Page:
What does the term “Acts” mean?

Acts is an acronym for “Assign Contract to Tenant”, which is the process of getting a contract between the Seller and a Tenant Buyer to lease the property for a period of time. The investor that creates the contract with the seller as a lease option to buy, will have the option to sub-lease the property to a tenant-buyer that the seller approves of. The investor now has options. The investor may assign this contract back to the seller, stay in the deal as in a “sandwich lease”, or assign (sell) the contract to another investor.

What is a PML?

A PML means Private Money Lender– which is an entity that furnishes money to the real estate investor for investing in real estate properties as an investment. In other words, this entity loans money to an investor to earn interest on the money that is loaned. The money is secured by the property that is bought by the investor. This type of investment is by invitation only. Many PML people use their retirement accounts to invest in these properties because they can earn up to eight percent. Banks pay less than one percent interest on the Certificates of Deposit and real estate loans are much safer than the very volatile stock market. The earnings on the money borrowed stay invested until the property are sold. This gives the maximum amount of interest the PML can earn. Their interest can be either paid per month or usually everything, principal and interest, all paid at the same time.

What is an HML? 

An HML is a hard money lender which happens to be a broker of many PML investors. A hard Money Lender charges a much higher percentage for the privilege of borrowing money from them. They also have many fees associated with their money, like origination fees, points, extension fees, etc. There is a limit to how much you may borrow, and these brokers never invest a full 100% of the costs, only up to 80% of the buy costs and sometimes 100% percent of the rehab expense.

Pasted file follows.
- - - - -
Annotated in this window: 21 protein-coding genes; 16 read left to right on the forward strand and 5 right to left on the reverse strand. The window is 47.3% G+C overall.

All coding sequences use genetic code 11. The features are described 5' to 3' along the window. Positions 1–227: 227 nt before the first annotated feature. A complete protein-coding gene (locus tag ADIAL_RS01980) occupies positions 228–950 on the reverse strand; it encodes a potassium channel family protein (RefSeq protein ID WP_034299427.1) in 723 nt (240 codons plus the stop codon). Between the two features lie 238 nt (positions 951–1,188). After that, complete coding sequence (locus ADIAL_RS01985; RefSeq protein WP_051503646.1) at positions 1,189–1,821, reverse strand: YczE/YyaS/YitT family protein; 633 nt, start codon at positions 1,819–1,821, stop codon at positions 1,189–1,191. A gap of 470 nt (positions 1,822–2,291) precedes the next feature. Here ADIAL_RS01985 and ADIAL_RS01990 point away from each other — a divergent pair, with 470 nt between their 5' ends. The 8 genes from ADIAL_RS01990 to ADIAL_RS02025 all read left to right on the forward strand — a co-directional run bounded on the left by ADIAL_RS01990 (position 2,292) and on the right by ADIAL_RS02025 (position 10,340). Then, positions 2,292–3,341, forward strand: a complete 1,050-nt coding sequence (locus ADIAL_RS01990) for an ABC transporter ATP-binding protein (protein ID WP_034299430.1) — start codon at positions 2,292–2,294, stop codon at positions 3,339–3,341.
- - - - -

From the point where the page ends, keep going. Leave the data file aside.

Frequently Asked Questions

Categories: Blog


What Is Creative Financing?

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creative Financing

What is creative financing is a term that is frequently used today but is so misunderstood. Most people have no idea that creative financing can actually benefit them when they are trying to sell their real estate property. I hear so many questions and even more biased opinions against creative financing. It is time to set the record straight once and for all. I’m about to blow the lid off of creative financing and what it can do for you.


Wikipedia defines the term “creative financing” as:

In real estate, creative financing is non-traditional or uncommon means of buying land or property. The goal of creative financing is generally to purchase, or finance a property, with the buyer/investor using as little of his own money as possible, otherwise known as leveraging. Using these techniques an investor may be able to purchase multiple properties using little, or none, of his “own money”.

I can already hear the name-sayers exclaiming how only the buyer or investor is the one that benefits from this transaction. But for the truth be known the seller is also benefiting from this form of transaction. You ask how is this so? Let me tell you how I know.

Let us take a look at my last deal in creative financing. The seller had just put their home up for sale as an FSBO, more commonly known as For Sale By Owner. It is what investors refer to as a “pretty house”, which is a property that doesn’t need any repairs or cosmetic defect that needs addressing. A pretty house is ready to sell to a retail buyer.

It was a huge house with more than 6100 square feet of livable space. Two stories with three bedrooms and two bathrooms upstairs with the master bedroom downstairs. The master had a bathroom to die for, that had a closet that could fit as many clothes in it as most stores have in stock. A shower and a sauna/bathtub, marble countertops with gold inlays, simply beautiful.